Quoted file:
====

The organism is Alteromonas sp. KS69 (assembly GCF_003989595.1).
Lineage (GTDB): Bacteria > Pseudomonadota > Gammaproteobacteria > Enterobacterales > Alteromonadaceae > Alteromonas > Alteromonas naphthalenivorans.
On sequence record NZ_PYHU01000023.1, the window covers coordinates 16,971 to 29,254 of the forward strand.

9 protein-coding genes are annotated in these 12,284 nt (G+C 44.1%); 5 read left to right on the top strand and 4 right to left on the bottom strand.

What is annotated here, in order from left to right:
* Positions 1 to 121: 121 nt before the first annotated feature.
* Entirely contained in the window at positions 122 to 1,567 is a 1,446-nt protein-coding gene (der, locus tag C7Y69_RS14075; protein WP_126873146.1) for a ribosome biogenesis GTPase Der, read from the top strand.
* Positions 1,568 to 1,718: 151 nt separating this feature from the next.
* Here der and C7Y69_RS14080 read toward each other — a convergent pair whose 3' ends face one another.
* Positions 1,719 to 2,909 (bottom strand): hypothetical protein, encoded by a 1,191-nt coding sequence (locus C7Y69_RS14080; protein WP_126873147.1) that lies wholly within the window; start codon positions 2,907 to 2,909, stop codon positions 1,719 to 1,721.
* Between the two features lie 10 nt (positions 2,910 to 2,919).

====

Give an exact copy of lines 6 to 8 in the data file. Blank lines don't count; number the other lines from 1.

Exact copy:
* Positions 1 to 121: 121 nt before the first annotated feature.
* Entirely contained in the window at positions 122 to 1,567 is a 1,446-nt protein-coding gene (der, locus tag C7Y69_RS14075; protein WP_126873146.1) for a ribosome biogenesis GTPase Der, read from the top strand.
* Positions 1,568 to 1,718: 151 nt separating this feature from the next.